... part of it," Philip said. "We ought to have no difficulty in holding the three entrances. The posterns are narrow, and forty men at each should be able to keep back a host; and this would leave you a hundred and twenty to hold the main gates. But if we have to man the walls, too, ...
— Saint Bartholomew's Eve - A Tale of the Huguenot WarS • G. A. Henty

... the Island No. 10 light, his attitude was undergoing a conscious change. While he had been reporting the Mississippi River in its varying moods something had encircled him and grasped him, and was holding him. ...
— The River Prophet • Raymond S. Spears

... was called (katalnptikh fantasia) one that holds fast, or as they explained it, one proceeding from truth. Ideas and inferences artificially produced by deduction or the like were tested by this 'holding perception.' Of the Ethical application I have already spoken. The highest good was the virtuous life. Virtue alone is happiness, and vice is unhappiness. Carrying this theory to its extreme, the Stoic ...
— Meditations • Marcus Aurelius

... qualities, as we do those of Parson Thwackum, or Miss Seagrim. But a hero with a flawed reputation; a hero spunging for a guinea; a hero who can't pay his landlady, and is obliged to let his honour out to hire, is absurd, and his claim to heroic rank untenable. I protest against Mr. Thomas Jones holding such rank at all. I protest even against his being considered a more than ordinary young fellow, ruddy-cheeked, broad-shouldered, and fond of wine and pleasure. He would not rob a church, but that is all; and a pretty long argument may be debated, as to which ...
— Henry Esmond; The English Humourists; The Four Georges • William Makepeace Thackeray

... up, until they were as red as they used to be when she was a child of twelve years old. She seized the baby out of her mother's arms and then grasped at the bottle, leaving the old lady gaping at her, furious, and holding ...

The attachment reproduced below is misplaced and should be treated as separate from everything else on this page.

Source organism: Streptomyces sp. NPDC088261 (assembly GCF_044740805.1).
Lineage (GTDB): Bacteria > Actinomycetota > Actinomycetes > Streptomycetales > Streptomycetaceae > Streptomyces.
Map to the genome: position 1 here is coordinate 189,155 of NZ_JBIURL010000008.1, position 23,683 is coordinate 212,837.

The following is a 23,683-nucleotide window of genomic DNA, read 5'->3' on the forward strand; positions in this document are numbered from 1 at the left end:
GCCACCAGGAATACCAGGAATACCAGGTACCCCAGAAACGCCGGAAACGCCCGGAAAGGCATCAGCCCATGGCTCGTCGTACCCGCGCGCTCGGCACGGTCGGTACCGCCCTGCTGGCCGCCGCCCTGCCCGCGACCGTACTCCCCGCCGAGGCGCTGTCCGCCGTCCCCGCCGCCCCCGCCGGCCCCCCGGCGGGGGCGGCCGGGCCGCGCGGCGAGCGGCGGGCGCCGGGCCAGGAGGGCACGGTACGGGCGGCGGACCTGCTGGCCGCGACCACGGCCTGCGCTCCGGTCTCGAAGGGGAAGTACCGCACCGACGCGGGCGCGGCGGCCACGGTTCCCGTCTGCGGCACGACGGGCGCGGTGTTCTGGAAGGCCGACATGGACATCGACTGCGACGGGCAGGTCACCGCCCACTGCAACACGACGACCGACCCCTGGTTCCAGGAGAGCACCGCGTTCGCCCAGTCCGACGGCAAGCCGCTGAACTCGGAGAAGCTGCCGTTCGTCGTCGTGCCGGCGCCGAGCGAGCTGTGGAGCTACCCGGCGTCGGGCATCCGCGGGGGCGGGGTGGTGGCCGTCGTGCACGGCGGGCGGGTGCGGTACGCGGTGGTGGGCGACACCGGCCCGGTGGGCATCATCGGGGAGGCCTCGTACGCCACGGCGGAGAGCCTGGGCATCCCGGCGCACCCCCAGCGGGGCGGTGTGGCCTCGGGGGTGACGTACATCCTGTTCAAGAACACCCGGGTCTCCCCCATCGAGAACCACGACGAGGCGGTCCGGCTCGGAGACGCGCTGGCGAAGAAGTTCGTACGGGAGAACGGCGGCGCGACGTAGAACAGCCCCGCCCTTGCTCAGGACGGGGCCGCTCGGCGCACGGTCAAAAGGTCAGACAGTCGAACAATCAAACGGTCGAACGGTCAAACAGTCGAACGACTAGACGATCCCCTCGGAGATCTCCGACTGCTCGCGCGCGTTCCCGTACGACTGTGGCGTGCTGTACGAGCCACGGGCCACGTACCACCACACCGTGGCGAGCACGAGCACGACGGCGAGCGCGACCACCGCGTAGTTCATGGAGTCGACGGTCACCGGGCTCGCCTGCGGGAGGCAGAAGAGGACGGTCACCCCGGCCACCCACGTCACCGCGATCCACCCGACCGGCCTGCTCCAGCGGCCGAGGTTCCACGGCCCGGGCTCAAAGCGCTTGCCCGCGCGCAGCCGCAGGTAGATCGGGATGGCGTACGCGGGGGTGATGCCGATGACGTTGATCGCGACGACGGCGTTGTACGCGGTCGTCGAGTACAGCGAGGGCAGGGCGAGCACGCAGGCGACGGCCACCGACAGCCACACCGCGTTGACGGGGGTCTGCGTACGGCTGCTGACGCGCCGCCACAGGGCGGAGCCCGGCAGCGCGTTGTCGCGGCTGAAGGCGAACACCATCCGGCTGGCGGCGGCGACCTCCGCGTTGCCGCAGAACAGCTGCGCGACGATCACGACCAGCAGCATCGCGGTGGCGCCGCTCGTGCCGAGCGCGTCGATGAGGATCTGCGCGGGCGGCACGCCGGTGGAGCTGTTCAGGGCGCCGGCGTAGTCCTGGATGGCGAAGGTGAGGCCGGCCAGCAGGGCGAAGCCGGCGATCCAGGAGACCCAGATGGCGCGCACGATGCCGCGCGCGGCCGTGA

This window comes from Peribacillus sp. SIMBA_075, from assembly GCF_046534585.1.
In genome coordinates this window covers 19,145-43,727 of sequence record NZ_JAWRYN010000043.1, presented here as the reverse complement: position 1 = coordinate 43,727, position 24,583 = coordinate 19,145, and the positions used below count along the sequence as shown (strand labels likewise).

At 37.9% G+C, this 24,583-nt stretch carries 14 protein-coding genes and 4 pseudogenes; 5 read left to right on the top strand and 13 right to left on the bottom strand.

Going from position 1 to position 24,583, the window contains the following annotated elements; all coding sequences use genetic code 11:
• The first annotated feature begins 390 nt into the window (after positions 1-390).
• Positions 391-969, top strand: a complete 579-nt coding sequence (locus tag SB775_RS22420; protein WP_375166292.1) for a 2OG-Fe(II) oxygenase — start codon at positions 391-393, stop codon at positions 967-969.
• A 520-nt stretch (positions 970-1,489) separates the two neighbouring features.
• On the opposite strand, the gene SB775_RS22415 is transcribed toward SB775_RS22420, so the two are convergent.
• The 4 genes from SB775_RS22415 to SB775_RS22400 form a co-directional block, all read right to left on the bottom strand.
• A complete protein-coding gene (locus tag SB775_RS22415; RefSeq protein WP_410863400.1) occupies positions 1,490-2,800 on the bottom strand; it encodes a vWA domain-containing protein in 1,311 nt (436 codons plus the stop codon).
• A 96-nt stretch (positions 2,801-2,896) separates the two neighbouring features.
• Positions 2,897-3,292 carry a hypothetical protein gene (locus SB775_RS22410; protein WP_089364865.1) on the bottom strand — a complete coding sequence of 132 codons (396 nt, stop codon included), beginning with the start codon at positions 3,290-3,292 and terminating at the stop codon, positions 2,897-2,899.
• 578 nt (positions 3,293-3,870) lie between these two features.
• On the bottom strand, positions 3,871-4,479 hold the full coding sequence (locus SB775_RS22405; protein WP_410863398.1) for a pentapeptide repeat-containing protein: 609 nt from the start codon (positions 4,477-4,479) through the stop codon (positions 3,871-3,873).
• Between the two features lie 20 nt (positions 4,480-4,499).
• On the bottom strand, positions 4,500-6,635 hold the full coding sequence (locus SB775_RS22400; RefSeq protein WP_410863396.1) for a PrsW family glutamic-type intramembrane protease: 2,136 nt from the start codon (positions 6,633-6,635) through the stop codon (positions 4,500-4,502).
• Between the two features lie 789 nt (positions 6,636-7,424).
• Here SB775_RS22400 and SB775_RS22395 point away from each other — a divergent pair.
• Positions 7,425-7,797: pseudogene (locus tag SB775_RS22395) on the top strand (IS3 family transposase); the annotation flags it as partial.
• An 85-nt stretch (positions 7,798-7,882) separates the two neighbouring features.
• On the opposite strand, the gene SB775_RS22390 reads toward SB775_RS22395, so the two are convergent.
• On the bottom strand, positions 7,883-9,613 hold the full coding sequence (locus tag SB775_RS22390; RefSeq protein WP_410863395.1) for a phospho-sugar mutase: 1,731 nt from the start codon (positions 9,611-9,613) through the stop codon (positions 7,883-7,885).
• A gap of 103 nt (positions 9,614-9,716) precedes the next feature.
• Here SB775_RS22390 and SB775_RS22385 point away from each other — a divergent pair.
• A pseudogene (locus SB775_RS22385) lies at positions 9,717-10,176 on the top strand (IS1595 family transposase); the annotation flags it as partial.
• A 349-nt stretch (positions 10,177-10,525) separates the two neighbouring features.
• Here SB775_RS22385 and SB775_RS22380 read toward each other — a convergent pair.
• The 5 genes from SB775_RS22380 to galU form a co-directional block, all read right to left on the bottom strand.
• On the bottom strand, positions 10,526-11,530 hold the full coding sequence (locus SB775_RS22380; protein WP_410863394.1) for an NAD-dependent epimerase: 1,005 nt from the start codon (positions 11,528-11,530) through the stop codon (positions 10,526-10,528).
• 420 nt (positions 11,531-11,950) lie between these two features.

— Vanity Fair • William Makepeace Thackeray

... with a bunch of native fruit in her hand, like our plums, called quonquore. I asked her to be pleased to give me some; and she, holding out a bunch, said, ...
— The Story of John G. Paton - Or Thirty Years Among South Sea Cannibals • James Paton

... matter is yet soft and ductile, that the Editor has republished this piece, and added some notes and explanations to it. His intentions, he hopes, will excuse him to the original mover, and to the world. He acts from a strong sense of the incurable ill effects of holding out the conduct of the late House of Commons as an example to be shunned by ...
— The Works of the Right Honourable Edmund Burke, Vol. II. (of 12) • Edmund Burke

... forth from their castle-gate and crossed the bridge of the Due. In front was Bambro' with his Squire Croquart, the latter on a great roan horse bearing the banner of Ploermel, which was a black rampant lion holding a blue flag upon a field of ermine. Behind him came Robert Knolles and Nigel Loring, with an attendant at their side, who carried the pennon of the black raven. Then rode Sir Thomas Percy with his blue lion flaunting above him, and Sir Hugh Calverly, whose ...
— Sir Nigel • Arthur Conan Doyle

... it for granted that the Emperor has not yet arrived. A few assert that he has been since yesterday at the Castle Petrofskoy, an hour's ride from here, where he is holding court and reviewing a hundred thousand Guards; but that is his incognito; officially, he ...
— The German Classics of The Nineteenth and Twentieth Centuries, Vol. X. • Kuno Francke

... more Hannibal remained in the mountains of Southern Italy, holding his own against Rome, though he had lost all hopes of conquering that city. But Rome had now a new general, with a new policy. This was the famous Scipio, and the policy was to carry the war into Carthage. Fabius had done his work, and new measures ...
— Historic Tales, Volume 11 (of 15) - The Romance of Reality • Charles Morris

... a beauty," he said; and once more his looks conveyed to the driver the admiration he felt. "May I feed him?" he added, taking out a piece of the white bread he had obtained, and making a sign as if holding it out ...
— Trapped by Malays - A Tale of Bayonet and Kris • George Manville Fenn

... exposing himself to the operation of the penal laws by holding conventicles and preaching, he was deeply afflicted at the thought of the suffering and destitution to which his wife and children might be exposed by his death or imprisonment. Nothing can be more touching than his ...
— The Complete Works of Whittier - The Standard Library Edition with a linked Index • John Greenleaf Whittier

... holding his hand in both of hers, and her eyes had the light in them, the tender, glowing light that seemed to flame blue at the edges, like the coal fire he ...
— Purple Springs • Nellie L. McClung